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One of the most impressive popular events came in Greece brought by the refugees from Northern Thrace (now part of Bulgaria) upon the exchange of populations imposed in 1922. The celebration takes place for the name day of Saint Constantine, around the 21st of May. The participants gather in the house of the leader of the celebration and pray to the icons of Saints Constantine and Helen. Suddenly they feel ‘called’ by the Saint, they become possessed and enter in trance. They start a crazy dance, under a rhythmic music. The dancers end dancing on hot coals! During the tour, we will try to explore the folkloric treasures of the region in order to understand the importance, the origin and the meaning of these events!
The ‘Anastenaria’ is one of the most interesting events one can attend in Greece, not only for the people dancing on the hot coals, but for the general preparation and celebration that takes place. Everything looks like a journey back in time to discover the simple faith of peasants. Music, dance, everything seems to come from another era. Along the tour, we are visiting places and museums that will help us decode the language of popular religious events and capture the spirit of the region.
Upon arrival at Thessaloniki, depending on flights schedule, we take a short tour through the second biggest city of Greece. Thessaloniki was founded in 315 b.C. by king Cassander of Macedonia, brother-in-law of Alexander the Great and reached the peak of its glory in the ancient times under the Romans. Under emperor Diocletian it became one of the four capitals of the Roman empire. Thessaloniki has been second capital of both the byzantine and the ottoman empires and a very important city for the Sefardi Jews, who arrived here from Spain in 1492.
Along the tour, we are visiting the complex of Caesar Galerius’ imperial palace with the Rotonda and Galerius’ Arch. Among the byzantine churches of Thessaloniki, all of them recognised as heritage of mankind by the UNESCO, we are visiting Hagios Demetrios, the church of the patron saint of Thessaloniki. We also visit the Folklife and Ethnological museum of Thessaloniki, where we can experience the wealth of the local popular culture. At the end of the visits, transfer to the hotel, accommodation, dinner and overnight stay in Thessaloniki.
After breakfast departure from Thessaloniki we head for Naoussa, on the foothills of Mount Vermion. Since the ancient times Mieza, as the city was called, was an important settlement. Here, the philosopher Aristotle educated the young Alexander, to become the Great. In the ottoman times the local textile industry developed greatly, largely due to the use of the water of Arapitsa river. The relationship of the locals with the ottomans was not peaceful, which gave birth to legends and popular beliefs. The various events celebrated by the locals reflect these beliefs. In Naoussa we are visiting a local wine maker to taste the famous local Xinomavro wine, one of the trademarks of Naoussa. We are also visiting the Boules folk association, where we will discover the folkloric wealth of the region.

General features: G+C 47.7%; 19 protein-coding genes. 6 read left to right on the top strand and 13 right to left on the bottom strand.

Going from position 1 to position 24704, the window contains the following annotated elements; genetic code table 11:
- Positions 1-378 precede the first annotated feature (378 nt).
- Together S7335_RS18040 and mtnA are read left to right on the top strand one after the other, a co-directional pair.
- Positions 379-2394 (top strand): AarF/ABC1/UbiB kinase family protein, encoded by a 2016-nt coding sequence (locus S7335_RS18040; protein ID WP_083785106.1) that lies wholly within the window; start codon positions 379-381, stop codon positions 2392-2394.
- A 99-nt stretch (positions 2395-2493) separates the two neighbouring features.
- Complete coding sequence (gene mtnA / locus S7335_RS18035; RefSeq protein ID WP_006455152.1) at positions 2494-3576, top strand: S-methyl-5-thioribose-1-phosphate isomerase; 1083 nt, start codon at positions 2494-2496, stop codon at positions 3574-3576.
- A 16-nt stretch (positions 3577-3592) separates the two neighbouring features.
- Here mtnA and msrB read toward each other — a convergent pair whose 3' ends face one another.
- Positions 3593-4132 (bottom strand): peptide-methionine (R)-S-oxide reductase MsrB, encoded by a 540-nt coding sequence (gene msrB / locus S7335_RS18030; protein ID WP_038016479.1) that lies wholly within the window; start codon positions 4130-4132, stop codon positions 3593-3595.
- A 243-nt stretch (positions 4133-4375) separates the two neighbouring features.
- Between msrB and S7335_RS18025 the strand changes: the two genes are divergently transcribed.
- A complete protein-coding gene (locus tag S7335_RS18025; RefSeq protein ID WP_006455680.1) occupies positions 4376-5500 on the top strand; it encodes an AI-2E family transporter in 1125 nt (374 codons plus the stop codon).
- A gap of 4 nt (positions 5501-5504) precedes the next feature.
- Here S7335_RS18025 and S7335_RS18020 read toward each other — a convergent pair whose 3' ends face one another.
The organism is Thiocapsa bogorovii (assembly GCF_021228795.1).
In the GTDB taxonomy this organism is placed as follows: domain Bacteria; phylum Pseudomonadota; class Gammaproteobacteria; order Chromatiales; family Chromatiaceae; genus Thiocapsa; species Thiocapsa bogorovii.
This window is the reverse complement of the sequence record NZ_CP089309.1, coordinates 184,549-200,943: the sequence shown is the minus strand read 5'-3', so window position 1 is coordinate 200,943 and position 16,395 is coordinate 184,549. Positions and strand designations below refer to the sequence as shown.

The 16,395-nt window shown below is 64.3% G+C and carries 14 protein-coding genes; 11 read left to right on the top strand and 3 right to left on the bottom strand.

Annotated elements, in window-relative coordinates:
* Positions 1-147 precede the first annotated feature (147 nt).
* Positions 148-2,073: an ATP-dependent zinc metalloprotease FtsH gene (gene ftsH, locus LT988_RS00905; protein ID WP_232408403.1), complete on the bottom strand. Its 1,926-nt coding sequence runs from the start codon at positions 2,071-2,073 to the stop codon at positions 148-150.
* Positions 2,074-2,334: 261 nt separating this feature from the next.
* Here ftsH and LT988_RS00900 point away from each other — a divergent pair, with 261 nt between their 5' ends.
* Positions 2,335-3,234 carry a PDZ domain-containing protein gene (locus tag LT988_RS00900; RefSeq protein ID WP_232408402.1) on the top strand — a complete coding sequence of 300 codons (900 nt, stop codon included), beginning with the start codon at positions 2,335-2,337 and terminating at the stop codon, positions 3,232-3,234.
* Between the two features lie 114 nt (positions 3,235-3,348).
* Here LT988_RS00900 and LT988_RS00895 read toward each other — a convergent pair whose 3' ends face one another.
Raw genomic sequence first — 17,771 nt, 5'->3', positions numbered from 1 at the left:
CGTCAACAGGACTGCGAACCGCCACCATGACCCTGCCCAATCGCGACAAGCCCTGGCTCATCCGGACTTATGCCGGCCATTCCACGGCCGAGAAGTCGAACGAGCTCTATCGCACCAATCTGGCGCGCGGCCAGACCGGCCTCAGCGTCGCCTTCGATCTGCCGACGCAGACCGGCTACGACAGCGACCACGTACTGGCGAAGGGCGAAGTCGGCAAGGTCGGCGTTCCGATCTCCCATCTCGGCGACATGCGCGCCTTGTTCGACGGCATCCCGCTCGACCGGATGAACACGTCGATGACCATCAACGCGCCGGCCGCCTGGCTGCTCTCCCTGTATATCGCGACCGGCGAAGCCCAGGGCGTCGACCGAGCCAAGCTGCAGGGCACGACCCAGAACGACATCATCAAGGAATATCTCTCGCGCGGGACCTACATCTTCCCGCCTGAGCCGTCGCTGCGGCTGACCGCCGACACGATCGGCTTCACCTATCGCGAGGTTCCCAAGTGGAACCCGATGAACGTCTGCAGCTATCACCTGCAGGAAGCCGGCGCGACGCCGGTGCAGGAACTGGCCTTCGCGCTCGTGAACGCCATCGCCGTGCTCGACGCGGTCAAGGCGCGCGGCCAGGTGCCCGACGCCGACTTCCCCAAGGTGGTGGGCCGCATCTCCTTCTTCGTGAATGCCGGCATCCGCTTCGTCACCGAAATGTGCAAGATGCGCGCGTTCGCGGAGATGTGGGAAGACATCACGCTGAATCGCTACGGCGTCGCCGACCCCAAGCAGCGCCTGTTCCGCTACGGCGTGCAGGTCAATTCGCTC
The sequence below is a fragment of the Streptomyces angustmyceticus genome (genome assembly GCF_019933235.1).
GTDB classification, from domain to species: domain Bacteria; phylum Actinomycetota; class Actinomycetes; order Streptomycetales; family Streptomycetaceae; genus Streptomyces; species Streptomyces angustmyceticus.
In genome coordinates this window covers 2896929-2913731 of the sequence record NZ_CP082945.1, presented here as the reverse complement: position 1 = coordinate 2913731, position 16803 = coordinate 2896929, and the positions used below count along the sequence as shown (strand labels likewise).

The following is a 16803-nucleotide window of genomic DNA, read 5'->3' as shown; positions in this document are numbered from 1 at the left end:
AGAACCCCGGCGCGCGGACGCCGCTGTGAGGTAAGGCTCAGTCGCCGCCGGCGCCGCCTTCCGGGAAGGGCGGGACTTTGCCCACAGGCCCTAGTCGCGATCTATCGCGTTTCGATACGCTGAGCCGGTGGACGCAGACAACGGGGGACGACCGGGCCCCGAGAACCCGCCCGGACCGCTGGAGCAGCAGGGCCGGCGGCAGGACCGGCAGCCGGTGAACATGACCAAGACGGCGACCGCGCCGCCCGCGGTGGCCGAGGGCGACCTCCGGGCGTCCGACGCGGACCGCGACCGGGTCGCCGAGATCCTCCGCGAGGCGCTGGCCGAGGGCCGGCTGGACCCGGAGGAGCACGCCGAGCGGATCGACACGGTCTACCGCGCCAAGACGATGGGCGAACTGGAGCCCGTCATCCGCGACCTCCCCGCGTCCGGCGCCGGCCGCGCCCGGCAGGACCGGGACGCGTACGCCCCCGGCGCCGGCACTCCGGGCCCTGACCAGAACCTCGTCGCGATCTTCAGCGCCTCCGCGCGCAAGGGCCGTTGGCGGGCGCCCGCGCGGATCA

From Naoussa we are visiting Vergina, ancient Aigai, first capital and later sacred city of the Macedonian kingdom and royal necropolis. King Philip II was killed here in 336 b.C. An impressive tumulus has been excavated here and an impressive tomb, full of astonishing offerings were found inside. The Great Tumulus, tomb of king Philip II is now one of the most impressive museums to visit in Greece.
After the visits, return to Thessaloniki, dinner and overnight stay.
After breakfast, we leave Thessaloniki towards Mount Olympus. On the foothills of the country’s highest mountain and mythical residence of the twelve gods lies the archaeological site of Dion. Dion has been not just an important centre of worship, but also an important political centre. Based on religious faith, the Macedonians could prove their superiority to the rest of the Greeks. In fact, Dion was a city of pilgrimage, celebrations and games, where everyone would recognise the majesty of the local dynasty. From Dion, we proceed to Meliki, in the middle of the Macedonian plain.
Meliki is one of the villages occupied by the refugees who arrived after 1922 from Asia Minor and North-Eastern Thrace. The refugees brought with them their way of life, their cultivations, their beliefs and religious cult. Among the most interesting aspect of these beliefs is a curious way of celebrating Saints Constantine and Helen: by falling into trance they start a crazy dance that leads them to walk on hot coal! We will follow the event from the preparation to the climax. After the event ends, dinner in a local taver, return to Thessaloniki and overnight stay.
An important centre of spirituality and art was forming from the 9th century onwards on the Athos peninsula, called the Sacred Mountain. Imperial benefits and financing encouraged the development of this state reserved just for the monks. Today access is forbidden to women, while for pilgrims to visit the state, a special authorization is required.
From Thessaloniki, we reach Ouranoupolis, a small port in the Chalkidiki region. Here, we embark on a cruise along the western coast of the Athos peninsula, to enjoy the stunning views of the impressive monasteries from the sea. The monasteries of Athos conserve their medieval architectural forms that makes them appear like castles. Return to Ouranoupolis, lunch and time at leisure. Departure for Thessaloniki along the coast of the Chalkidiki. Arrival at Thessaloniki, time at leisure and overnight stay.
Breakfast and departure from the hotel. Depending on the schedule of the flights, we are visiting the museum of byzantine culture of Thessaloniki. Departure towards the international airport of Thessaloniki, in good advance for check-in. Arrival to the airport and end of services.